Types of Soil - Informative & researched article on Types of Soil
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Home > Reference > Geography of India > Indian Soil > Types of Soil
Types of Soil
Types of Soil in India differ on the basis composition, climate and altitude of different regions. There are mainly seven types of soils in India.
 
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 Types of Soil There are various types of soils found in India and the formation of soil is primarily influenced by major factors such as climate, altitude and composition of bedrock etc. Disproportion in the annual distribution of rainfall in the country and excessive heat contribute special characters to the soils of the country. The soils of the Sutlej-Ganga plain and the valleys of Narmada River and Tapti River are essentially the transported ones. The eight major types of soils in India are Laterite soils, Black soils, Desert soils, Red and Yellow soils, Saline soils, alluvial soils, Mountain soils and peat soils.

The various Types of Soils found in India are discussed below-

Laterite Soil in India
This is the soil of the tropical regions of the country. Laterite soil is available in those regions that receive heavy rainfall. This soil is poor in lime content and hence it is more acidic. It is basically red in colour because of the presence of iron oxides. Lateritic soils are well developed in the southern region of Western Ghats and Orissa`s Eastern Ghats. It is more popular in the coastal regions of Ratnagiri District and Malabar. This soil contains least moisture content. Laterite Soils are mostly found on the plateau in the east spreading partly over Orissa and Tamil Nadu, parts of Chhota nagpur and Meghalaya.

Black Soil in India
Black soils are alternatively known as Regur soils. They are black in colour as suggested by the name. The colour of the soil is black because of the presence of certain salts. However, in some places, presence of humus in the soil imparts its black colour. This soil becomes sticky when is wet owing to the high quantity of clay deposition. Black soils are generally thin and sandy in the hilly regions of the country. It does not contain adequate nitrogen but it contains sufficient phosphorous required for the growth of the plants. Black soils can be found in the Deccan plateau and also in plateaus of Madhya Pradesh, Saurashtra, Malwa and Maharashtra.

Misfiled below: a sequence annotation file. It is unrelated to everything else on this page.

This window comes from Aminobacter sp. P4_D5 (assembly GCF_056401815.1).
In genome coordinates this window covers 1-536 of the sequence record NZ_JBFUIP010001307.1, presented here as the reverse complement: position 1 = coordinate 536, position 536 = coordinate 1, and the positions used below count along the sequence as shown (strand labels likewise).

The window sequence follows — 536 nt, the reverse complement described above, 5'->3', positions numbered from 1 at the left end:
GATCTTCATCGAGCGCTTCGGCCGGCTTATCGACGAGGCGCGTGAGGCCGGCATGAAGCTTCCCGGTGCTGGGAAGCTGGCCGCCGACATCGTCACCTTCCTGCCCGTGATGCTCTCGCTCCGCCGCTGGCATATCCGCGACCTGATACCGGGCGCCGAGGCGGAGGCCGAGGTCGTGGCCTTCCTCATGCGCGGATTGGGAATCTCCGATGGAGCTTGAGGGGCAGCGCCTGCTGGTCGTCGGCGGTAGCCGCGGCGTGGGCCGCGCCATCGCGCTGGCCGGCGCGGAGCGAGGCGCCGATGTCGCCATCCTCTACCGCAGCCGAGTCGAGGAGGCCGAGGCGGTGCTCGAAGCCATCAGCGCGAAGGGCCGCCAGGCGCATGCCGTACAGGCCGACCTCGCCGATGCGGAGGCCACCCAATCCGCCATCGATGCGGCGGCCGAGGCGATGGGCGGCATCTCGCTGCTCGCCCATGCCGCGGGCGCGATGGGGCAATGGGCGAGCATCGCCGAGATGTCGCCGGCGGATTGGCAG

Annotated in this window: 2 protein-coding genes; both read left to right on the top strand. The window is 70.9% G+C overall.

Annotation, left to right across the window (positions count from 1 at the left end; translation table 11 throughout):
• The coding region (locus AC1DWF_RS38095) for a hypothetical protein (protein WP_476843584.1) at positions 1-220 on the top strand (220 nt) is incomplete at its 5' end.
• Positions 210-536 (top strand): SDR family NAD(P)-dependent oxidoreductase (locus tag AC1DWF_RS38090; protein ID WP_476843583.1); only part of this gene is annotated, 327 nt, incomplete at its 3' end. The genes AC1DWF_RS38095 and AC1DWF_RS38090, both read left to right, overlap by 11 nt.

Types of Soil Red and Yellow Soil in India
Red and Yellow soils are found in areas, which receive low rainfall. They generally develop on metamorphic rocks. They contain huge concentration of iron oxides that are responsible for giving the reddish or yellow colour. They are less clayey and sandier and are poor in important minerals like lime, phosphorous and nitrogen. Red soil is acidic like that of the Lateritic soil. This soil is mainly cultivated during the monsoon rainy season. Red soils also develop in Manipur, Shillong Plateau and Mizoram.

Saline Soil in India
Saline soils develop in the coastal plains of Kerala and Orissa. In some regions of the country, salt content is in toxic doses. Saline soils are basically black in colour. They are highly acidic.

Alluvial Soil in India
Alluvial soils are mainly found in the plains of northern India. These soils have low phosphorous and nitrogen content. These soils are sandier in their composition. Even in the north western regions of the country which are drier these soils are found. The Himalayan Rivers, Ganga, Sutlej and Brahmaputra, and their tributaries have deposited these soils in the plains of northern India.

Types of Soil Desert Soil in India
These soils are basically sandy and are of light brown and reddish colour. They are of saline texture. These soils are favourable for vegetation if there is water content. These soils contain an important mineral that is nitrogen. This type of soil is found in desert regions like in Thar Desert of Rajasthan.

Mountain Soil in India
Mountain soils are considered as a significant variety of soil in the Himalayan region of the country. They are mainly found in dry and cold district in the northern region of India.

Peat Soil
Peat soil has usually been derived from marsh land where there has been continuous growth and decay over thousands of years. They are usually absolutely free of lime and so are very sour. This sourness is produced by the decaying of the vegetable matter present, as peat soils contain more than 20% of humus. These are found in Kerala, Tamil Nadu, West Bengal and Orissa.

Peat is usually found in low-lying areas, and so may be waterlogged and may need pipe draining. Certain crops, like celery, for instance, do very well on peat soils. Once peat soils are well worked and limed, they can prove very valuable- in fact some plants (acid lovers), like rhododendrons and azaleas, prefer these soils to any other. It has fewer nutrients and is dark brown in colour. It is formed in wet climate. It is found in marshy areas. This type of soil known as peat usually contains more organic matter.

(Last Updated on : 15/01/2014)
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